The family lived in a high-rise apartment on North Lake Shore Drive, and Douglas attended private schools, graduating as valedictorian of the select Chicago Latin School.

"The funny thing about Doug Ginsburg is that no one remembers what he thought," says Mary Ann MacFarlane, longtime secretary at Latin. "I remember a lot of kids from his class and could tell you about them, but not Ginsburg."

Ginsburg enrolled at Cornell, in Ithaca, N. Y. "I remember him pretty well," said Dean Rink, who lived in Ginsburg's dormitory during his freshman year. "In comparison to him, I felt like a country boy. . . . I was always amazed at his sophistication. He was very articulate, cultured and interested in a wide variety of subjects--not just politics, but art and literature, too."

After barely a year at Cornell, Ginsburg suddenly quit and--unsure what he wanted to do with his life--joined three Harvard undergraduates in a new computer dating venture, one of the first of its kind in the nation. Operation Match took off, grossing nearly $300,000 in its first nine months. The firm opened offices in New York, Chicago and Los Angeles, and Ginsburg moved to New York.

It was there--at an economics class at Hunter College--that he met Barbara.

Ginsburg later returned to Cornell, finished his undergraduate degree and entered the University of Chicago Law School.

If he was still a bookworm, Ginsburg by now could be intellectually aggressive, even brash, in the classroom. In an antitrust class taught by law school dean Philip Neal, Ginsburg and a classmate boldly strode to the front of the room one day to draw a graph on the blackboard and tutor the dean on law and economics.

They're Cut Short

Amused, Neal nonetheless cut them short, saying: "If the professors of economics will return to their seats, the professor of law can continue."

In 1975, Ginsburg joined the Harvard Law School faculty. A lanky, ascetic-looking assistant professor with a thick black beard and a curly halo of prematurely graying hair, he looked like a radical poet but was actually a retiring grind whose only diversion seemed to be going to movies in Harvard Square.

"We were in the mood of 'let's diversify the faculty, let's stop being such a homogeneous place,' " says Richard Parker, a law professor, who was friendly with Ginsburg.

When he moved to Cambridge, Ginsburg separated from his wife; she and their 5-year-old daughter, Jessica deSecundy, lived in Washington.

Jessica--her name at birth was Jennifer Julianne Early Ginsburg but her parents renamed her soon afterward--would spend weekends with him. He doted on his daughter. Neighbors remember the two taking walks along the river and Ginsburg reading aloud to her on the roof deck of his building.

Gradually, Parker and other friends say, Ginsburg seemed to become dissatisfied at the Law School. "He was more conservative than the rest of the faculty, and he found it uncomfortable in the last several years," said law professor Robert Clark, a friend and neighbor. He was also embittered when he was initially denied tenure, in 1979, because he was judged not to have published enough scholarly articles. He wrote a 200-page monograph on interstate banking and was awarded tenure in 1980.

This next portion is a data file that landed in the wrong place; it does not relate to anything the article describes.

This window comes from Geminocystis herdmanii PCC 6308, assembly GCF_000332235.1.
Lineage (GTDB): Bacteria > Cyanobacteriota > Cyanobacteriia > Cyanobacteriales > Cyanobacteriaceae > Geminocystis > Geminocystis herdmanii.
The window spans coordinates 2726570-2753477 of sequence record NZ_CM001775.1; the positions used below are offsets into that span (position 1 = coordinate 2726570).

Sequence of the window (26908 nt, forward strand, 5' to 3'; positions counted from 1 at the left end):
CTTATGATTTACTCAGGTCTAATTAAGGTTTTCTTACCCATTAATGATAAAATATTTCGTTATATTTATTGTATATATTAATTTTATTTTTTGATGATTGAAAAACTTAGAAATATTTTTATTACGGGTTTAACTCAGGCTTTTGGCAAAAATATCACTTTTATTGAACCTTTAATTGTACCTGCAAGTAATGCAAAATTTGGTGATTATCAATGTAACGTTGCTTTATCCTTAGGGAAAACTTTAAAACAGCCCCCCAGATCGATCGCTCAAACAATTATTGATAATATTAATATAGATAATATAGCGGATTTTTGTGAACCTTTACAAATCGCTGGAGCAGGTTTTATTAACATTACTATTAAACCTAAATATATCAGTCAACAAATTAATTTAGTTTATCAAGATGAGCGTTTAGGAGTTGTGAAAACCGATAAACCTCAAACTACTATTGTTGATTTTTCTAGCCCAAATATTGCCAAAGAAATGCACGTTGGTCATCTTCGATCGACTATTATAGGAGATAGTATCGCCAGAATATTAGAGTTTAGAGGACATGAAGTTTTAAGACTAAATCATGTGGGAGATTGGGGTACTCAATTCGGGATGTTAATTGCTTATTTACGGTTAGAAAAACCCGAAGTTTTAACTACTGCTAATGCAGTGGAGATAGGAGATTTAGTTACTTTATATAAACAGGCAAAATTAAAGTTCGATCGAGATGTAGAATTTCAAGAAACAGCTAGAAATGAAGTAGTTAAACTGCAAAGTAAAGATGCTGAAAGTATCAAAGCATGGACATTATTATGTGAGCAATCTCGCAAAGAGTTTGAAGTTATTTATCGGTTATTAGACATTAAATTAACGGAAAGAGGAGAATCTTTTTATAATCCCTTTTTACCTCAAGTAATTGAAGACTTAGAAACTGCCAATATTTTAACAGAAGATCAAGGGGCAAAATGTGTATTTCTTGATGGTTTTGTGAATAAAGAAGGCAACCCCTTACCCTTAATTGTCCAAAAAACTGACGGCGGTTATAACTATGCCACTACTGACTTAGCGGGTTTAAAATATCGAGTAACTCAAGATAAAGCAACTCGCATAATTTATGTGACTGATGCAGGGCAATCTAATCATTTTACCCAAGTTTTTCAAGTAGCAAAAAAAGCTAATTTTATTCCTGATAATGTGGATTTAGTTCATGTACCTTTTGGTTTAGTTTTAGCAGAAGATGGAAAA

Remarried in 1981

During this period, Ginsburg and deSecundy were divorced, and he became involved with his current wife, Hallee Perkins Morgan, whom he married in May, 1981. They have a daughter, Hallee.

Ginsburg left Harvard in July, 1983, to become a deputy assistant attorney general in the antitrust division of the Justice Department. He was primarily an administrator, personally appearing in court on only one case.

After a year at Justice, he moved to the Office of Management and Budget to run the Office of Information and Regulatory Affairs--a stint that provoked bitter controversy and led to a congressional investigation.

The most contentious case involved the Environmental Protection Agency's effort to eliminate new products containing cancer-causing asbestos. Ginsburg and his aides blocked the move.

What OMB analysts did was assign a value of $1 million to a life saved, then "discounted" that amount because a person exposed to asbestos would not die of cancer for 20 to 30 years. In one calculation, OMB concluded that the net value of human life should be figured at $22,500.

"He was a proponent of the most callous regulatory approach imaginable," charges David Vladeck, who battled OMB as a lawyer at the Public Citizen Litigation Group.

Ginsburg and his staff also derailed a scheduled EPA regulation on toxic chemical leaks from underground storage tanks, a decision that was angrily overturned by a federal judge. And without any publicity, his office squelched a planned Public Health Service study of the impact of federal budget cuts on infant mortality.

Admired for Ability

The Douglas Ginsburg who joined the Justice Department from Harvard in 1983 was admired both for his ability and for his deft manner during a time when the new Reagan philosophy of unfettering business was producing drastic changes in the antitrust division.

But in September, 1985, when he returned to the antitrust division from OMB not as junior executive but as chief executive of the entire division, Ginsburg by many accounts--although by no means all--was a changed man.

The top-heavy division needed pruning, but there is enormous bitterness over the way Ginsburg got rid of senior career officials: by surprise, in his first week, without staff advice or consent.

"The fact is, he had to make some very tough calls. . . . Doug is one of the most civil human beings I've ever known," says Charles F. Rule, his successor in the post.

Ginsburg's detractors, however, accuse him of having "had a vision of himself in a black robe;" of having "had one agenda, and that was Doug Ginsburg."